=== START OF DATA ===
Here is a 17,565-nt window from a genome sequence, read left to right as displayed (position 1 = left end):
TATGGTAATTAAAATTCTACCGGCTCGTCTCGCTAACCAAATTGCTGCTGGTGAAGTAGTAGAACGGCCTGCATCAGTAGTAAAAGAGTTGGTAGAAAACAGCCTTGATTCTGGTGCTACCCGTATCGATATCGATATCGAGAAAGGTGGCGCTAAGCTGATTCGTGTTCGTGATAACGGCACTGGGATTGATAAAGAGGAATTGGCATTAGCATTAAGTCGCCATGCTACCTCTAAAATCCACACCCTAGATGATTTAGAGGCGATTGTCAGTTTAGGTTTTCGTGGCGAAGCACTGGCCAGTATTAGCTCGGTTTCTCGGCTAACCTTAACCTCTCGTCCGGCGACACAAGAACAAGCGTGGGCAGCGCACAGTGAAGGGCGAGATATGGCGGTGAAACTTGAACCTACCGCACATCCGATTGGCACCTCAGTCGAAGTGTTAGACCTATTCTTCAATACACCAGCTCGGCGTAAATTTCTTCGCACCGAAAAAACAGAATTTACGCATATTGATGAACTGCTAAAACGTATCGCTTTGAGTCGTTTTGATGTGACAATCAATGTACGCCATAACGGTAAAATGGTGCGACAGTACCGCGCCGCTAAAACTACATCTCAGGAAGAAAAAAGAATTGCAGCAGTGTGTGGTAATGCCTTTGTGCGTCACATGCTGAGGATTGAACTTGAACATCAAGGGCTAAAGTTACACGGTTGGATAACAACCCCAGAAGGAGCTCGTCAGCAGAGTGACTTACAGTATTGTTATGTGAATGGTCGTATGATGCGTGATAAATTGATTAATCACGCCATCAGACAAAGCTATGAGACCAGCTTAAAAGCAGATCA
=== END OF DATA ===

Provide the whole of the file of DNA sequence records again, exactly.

Here is a 17,565-nt window from a genome sequence, read left to right as displayed (position 1 = left end):
TATGGTAATTAAAATTCTACCGGCTCGTCTCGCTAACCAAATTGCTGCTGGTGAAGTAGTAGAACGGCCTGCATCAGTAGTAAAAGAGTTGGTAGAAAACAGCCTTGATTCTGGTGCTACCCGTATCGATATCGATATCGAGAAAGGTGGCGCTAAGCTGATTCGTGTTCGTGATAACGGCACTGGGATTGATAAAGAGGAATTGGCATTAGCATTAAGTCGCCATGCTACCTCTAAAATCCACACCCTAGATGATTTAGAGGCGATTGTCAGTTTAGGTTTTCGTGGCGAAGCACTGGCCAGTATTAGCTCGGTTTCTCGGCTAACCTTAACCTCTCGTCCGGCGACACAAGAACAAGCGTGGGCAGCGCACAGTGAAGGGCGAGATATGGCGGTGAAACTTGAACCTACCGCACATCCGATTGGCACCTCAGTCGAAGTGTTAGACCTATTCTTCAATACACCAGCTCGGCGTAAATTTCTTCGCACCGAAAAAACAGAATTTACGCATATTGATGAACTGCTAAAACGTATCGCTTTGAGTCGTTTTGATGTGACAATCAATGTACGCCATAACGGTAAAATGGTGCGACAGTACCGCGCCGCTAAAACTACATCTCAGGAAGAAAAAAGAATTGCAGCAGTGTGTGGTAATGCCTTTGTGCGTCACATGCTGAGGATTGAACTTGAACATCAAGGGCTAAAGTTACACGGTTGGATAACAACCCCAGAAGGAGCTCGTCAGCAGAGTGACTTACAGTATTGTTATGTGAATGGTCGTATGATGCGTGATAAATTGATTAATCACGCCATCAGACAAAGCTATGAGACCAGCTTAAAAGCAGATCA